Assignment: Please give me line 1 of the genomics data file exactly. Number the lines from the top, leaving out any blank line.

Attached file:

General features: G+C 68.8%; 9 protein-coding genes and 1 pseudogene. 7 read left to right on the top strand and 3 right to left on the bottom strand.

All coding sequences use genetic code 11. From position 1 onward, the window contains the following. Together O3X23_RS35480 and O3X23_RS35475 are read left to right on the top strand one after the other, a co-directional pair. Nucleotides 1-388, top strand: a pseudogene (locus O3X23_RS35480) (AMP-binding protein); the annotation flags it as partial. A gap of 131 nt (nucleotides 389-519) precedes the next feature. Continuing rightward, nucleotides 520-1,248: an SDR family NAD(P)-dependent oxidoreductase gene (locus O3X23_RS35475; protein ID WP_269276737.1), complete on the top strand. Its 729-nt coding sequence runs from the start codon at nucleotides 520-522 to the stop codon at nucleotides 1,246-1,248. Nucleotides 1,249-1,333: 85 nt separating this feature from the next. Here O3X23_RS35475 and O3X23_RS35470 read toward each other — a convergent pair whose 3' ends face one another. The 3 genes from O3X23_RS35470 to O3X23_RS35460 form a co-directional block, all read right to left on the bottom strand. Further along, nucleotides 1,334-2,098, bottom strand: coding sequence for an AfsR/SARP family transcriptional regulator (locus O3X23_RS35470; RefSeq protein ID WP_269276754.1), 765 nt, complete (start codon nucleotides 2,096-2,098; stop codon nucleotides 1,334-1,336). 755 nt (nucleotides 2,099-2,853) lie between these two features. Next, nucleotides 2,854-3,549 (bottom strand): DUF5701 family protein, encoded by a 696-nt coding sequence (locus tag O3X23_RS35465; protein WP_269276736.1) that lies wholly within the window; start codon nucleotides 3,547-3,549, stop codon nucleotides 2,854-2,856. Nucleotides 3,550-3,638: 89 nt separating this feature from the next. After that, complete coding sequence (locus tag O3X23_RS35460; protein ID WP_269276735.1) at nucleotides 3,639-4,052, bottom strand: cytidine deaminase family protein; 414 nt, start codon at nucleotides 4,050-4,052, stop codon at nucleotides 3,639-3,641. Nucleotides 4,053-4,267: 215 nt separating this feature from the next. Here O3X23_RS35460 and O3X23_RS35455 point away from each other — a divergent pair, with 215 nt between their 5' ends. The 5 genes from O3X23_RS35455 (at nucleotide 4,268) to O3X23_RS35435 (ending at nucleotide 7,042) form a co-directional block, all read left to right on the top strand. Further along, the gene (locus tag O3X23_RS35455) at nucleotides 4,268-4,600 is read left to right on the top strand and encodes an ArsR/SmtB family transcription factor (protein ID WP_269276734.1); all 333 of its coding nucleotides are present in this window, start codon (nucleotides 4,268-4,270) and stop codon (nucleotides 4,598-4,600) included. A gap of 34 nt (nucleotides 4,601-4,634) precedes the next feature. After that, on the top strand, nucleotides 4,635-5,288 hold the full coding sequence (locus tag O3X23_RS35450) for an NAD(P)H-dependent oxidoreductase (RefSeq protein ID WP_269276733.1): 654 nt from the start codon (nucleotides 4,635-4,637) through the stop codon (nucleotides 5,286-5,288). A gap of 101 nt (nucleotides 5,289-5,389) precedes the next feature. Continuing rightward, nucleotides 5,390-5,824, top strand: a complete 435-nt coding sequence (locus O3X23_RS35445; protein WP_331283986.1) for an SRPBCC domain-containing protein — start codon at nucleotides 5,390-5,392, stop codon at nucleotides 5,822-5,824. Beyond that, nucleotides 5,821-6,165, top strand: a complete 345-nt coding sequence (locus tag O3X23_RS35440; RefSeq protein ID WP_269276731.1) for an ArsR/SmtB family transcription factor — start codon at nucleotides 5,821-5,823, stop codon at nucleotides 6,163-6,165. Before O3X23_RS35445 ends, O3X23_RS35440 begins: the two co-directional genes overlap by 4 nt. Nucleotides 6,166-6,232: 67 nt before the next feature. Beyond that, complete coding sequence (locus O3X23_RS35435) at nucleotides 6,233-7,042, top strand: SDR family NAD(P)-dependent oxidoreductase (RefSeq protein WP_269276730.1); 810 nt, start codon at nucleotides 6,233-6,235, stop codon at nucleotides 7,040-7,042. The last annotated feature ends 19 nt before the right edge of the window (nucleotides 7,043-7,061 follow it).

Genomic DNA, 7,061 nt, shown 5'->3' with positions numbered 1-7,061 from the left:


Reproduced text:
General features: G+C 68.8%; 9 protein-coding genes and 1 pseudogene. 7 read left to right on the top strand and 3 right to left on the bottom strand.